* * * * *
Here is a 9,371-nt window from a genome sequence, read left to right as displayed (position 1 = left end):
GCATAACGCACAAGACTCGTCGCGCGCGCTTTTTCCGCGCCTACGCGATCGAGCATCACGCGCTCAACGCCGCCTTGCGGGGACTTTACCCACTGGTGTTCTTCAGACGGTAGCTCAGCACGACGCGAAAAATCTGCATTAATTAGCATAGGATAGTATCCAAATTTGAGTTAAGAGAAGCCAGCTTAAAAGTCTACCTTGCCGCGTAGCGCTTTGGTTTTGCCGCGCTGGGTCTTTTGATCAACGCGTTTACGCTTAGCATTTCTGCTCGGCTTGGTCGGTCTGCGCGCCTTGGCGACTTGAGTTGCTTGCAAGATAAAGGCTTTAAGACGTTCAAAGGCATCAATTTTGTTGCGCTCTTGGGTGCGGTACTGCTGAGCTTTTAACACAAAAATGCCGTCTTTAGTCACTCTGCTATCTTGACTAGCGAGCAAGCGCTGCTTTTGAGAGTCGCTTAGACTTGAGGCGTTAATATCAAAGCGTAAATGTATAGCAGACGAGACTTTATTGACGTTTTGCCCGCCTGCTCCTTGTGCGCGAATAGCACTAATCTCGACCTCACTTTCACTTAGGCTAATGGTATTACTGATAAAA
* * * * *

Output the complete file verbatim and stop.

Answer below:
Here is a 9,371-nt window from a genome sequence, read left to right as displayed (position 1 = left end):
GCATAACGCACAAGACTCGTCGCGCGCGCTTTTTCCGCGCCTACGCGATCGAGCATCACGCGCTCAACGCCGCCTTGCGGGGACTTTACCCACTGGTGTTCTTCAGACGGTAGCTCAGCACGACGCGAAAAATCTGCATTAATTAGCATAGGATAGTATCCAAATTTGAGTTAAGAGAAGCCAGCTTAAAAGTCTACCTTGCCGCGTAGCGCTTTGGTTTTGCCGCGCTGGGTCTTTTGATCAACGCGTTTACGCTTAGCATTTCTGCTCGGCTTGGTCGGTCTGCGCGCCTTGGCGACTTGAGTTGCTTGCAAGATAAAGGCTTTAAGACGTTCAAAGGCATCAATTTTGTTGCGCTCTTGGGTGCGGTACTGCTGAGCTTTTAACACAAAAATGCCGTCTTTAGTCACTCTGCTATCTTGACTAGCGAGCAAGCGCTGCTTTTGAGAGTCGCTTAGACTTGAGGCGTTAATATCAAAGCGTAAATGTATAGCAGACGAGACTTTATTGACGTTTTGCCCGCCTGCTCCTTGTGCGCGAATAGCACTAATCTCGACCTCACTTTCACTTAGGCTAATGGTATTACTGATAAAA